Biodynamic farming strives for a circular economy. People, plants, animals and the soil all depend on one another, interact and effectively merge into a unique organism.
Photo: WALA Heilmittel GmbH/Kerstin Braun
Working in harmony with nature and modelled on its rhythms – these are the principles that we apply in the WALA medicinal herb garden.
Photo: WALA Heilmittel GmbH/Kerstin Braun
Even though nitrogen fertiliser helps to increase plant mass, the quality is not the same. By contrast, biodynamic farmers nourish soil life so that the soil is at its best for the plant roots growing in it. Varied crop rotation also helps to keep the soil fertile.
Photo: WALA Heilmittel GmbH/Kerstin Braun

Ecological agriculture is the answer

But what can we do to break this vicious circle? Prinz zu Löwenstein: “We need to make our farming methods and eating habits ecologically sustainable. We need a counter-model to conventional industrialised farming. Which is where ecological farming, with its wide repertoire of methods, comes into play.”

Aid organisations and the United Nations are urging developing countries in particular to look to ecological intensification in their farming practices rather than Western-style industrialisation. He adds: “This ecological intensification can work through a combination of the latest scientific findings and the wealth of experience that still exists in traditional societies in particular.” There are many advantages associated with this. For instance, ecological agriculture stands for biodiversity – i.e. a colourful variety of plants and animals, provided they have not already been wiped out by industrial agriculture. As well as this, farmers who are able to increase their yield in harmony with nature can improve their income situation in the majority of cases.

Prinz zu Löwenstein has plenty of examples to back up his argument. For example, ecological agriculture projects in Haiti, the Philippines, Kenya and Ethiopia have helped to improve the food situation for local people. Farmers in rural regions have been able to increase their yield and income and no longer have to invest their profits in agricultural chemicals from industrial nations. Zu Löwenstein: “In recent years, sufficient data has been collected and evaluated confirming the efficiency of the ecological system.”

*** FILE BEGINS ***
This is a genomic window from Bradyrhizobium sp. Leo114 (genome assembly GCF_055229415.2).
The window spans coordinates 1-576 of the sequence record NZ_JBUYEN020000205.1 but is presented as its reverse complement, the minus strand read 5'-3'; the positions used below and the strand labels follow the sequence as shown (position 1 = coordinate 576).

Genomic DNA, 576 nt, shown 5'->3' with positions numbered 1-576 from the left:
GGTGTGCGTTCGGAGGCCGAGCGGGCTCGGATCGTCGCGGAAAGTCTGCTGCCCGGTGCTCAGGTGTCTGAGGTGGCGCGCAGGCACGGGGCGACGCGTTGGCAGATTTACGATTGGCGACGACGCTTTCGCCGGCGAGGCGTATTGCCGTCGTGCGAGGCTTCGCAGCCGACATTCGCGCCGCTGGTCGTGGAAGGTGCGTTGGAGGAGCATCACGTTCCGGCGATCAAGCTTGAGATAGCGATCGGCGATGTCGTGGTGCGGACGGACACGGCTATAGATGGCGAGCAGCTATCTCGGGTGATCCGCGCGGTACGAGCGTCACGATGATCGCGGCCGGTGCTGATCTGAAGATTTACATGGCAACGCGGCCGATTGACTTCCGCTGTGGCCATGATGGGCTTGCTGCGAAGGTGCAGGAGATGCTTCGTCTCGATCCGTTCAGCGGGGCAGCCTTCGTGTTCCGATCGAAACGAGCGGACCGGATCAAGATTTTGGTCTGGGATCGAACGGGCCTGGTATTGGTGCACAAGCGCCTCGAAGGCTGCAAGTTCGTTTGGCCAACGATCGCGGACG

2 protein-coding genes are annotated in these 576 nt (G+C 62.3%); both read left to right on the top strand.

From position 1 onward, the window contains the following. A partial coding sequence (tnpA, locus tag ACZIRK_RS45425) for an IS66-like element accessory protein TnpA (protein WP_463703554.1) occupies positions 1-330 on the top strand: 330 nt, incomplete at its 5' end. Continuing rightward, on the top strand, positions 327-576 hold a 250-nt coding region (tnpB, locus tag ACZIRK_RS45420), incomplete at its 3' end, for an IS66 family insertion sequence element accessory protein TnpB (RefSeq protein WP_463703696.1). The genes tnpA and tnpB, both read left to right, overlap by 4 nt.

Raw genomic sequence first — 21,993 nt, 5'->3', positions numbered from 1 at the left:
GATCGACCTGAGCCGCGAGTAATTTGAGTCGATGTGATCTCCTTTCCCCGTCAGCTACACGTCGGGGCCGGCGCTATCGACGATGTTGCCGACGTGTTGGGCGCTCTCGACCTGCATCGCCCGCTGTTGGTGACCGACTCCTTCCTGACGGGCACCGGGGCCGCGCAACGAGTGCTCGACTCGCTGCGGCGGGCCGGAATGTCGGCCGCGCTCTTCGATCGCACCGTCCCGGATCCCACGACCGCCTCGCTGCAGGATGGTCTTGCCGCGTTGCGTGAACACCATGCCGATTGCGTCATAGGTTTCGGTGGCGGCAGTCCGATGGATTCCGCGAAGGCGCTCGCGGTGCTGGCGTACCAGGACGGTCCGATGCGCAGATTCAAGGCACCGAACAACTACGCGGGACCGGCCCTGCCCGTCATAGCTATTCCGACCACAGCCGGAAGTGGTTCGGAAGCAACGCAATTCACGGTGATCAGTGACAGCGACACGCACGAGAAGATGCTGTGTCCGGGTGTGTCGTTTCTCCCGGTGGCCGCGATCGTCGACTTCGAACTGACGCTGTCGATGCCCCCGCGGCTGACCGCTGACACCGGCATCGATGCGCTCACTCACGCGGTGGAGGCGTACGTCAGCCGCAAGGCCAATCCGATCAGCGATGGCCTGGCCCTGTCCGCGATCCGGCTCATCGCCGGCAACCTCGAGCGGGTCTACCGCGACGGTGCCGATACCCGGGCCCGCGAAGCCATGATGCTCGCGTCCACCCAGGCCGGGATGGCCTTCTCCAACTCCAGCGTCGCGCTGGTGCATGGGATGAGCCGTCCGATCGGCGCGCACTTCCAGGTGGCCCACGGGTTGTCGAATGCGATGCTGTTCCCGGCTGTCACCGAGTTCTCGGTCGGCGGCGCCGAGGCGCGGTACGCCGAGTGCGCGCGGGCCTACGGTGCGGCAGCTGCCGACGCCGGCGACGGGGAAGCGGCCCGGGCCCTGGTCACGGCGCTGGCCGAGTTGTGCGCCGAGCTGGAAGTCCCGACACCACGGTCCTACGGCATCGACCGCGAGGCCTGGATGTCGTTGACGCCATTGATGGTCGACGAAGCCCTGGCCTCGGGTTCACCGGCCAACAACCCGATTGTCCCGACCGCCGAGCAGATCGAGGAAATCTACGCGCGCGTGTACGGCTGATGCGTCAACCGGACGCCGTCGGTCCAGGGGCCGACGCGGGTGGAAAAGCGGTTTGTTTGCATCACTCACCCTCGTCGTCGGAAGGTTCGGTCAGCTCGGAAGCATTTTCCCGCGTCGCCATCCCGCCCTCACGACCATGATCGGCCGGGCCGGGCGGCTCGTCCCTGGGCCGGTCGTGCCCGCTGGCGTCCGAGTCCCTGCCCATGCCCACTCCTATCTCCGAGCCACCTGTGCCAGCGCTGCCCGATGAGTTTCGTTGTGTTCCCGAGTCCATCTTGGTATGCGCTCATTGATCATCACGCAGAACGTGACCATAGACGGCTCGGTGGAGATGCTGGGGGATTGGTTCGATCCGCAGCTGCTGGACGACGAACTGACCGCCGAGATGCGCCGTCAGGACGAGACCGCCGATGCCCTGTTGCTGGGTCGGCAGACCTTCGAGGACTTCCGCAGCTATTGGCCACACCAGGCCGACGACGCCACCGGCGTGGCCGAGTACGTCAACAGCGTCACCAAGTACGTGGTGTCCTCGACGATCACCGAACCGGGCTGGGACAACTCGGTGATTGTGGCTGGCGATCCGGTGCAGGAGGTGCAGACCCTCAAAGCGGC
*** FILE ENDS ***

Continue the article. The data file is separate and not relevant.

Do we need to change our eating habits?

Wonderful – problem solved! Or is it? One important question that remains unanswered is what conclusions should be drawn by those of us in the first world. How can we bring about the transformation to ecological agriculture that will continue to provide opportunities for future generations as well? Prinz zu Löwenstein: “The environment can no longer be expected to bear the brunt of production costs. Rather, this must be reflected in the price of products. Ecological agriculture and its low overall costs will only be competitive when the price of a conventionally produced cutlet factors in the cost to the environment as well.”

This would change our eating habits – for the benefit of all. People who reduce their meat consumption by half but buy biological quality meat at twice the price will not see a significant increase in their food budgets but will be eating more healthily overall as well as helping to safeguard the world’s food supply.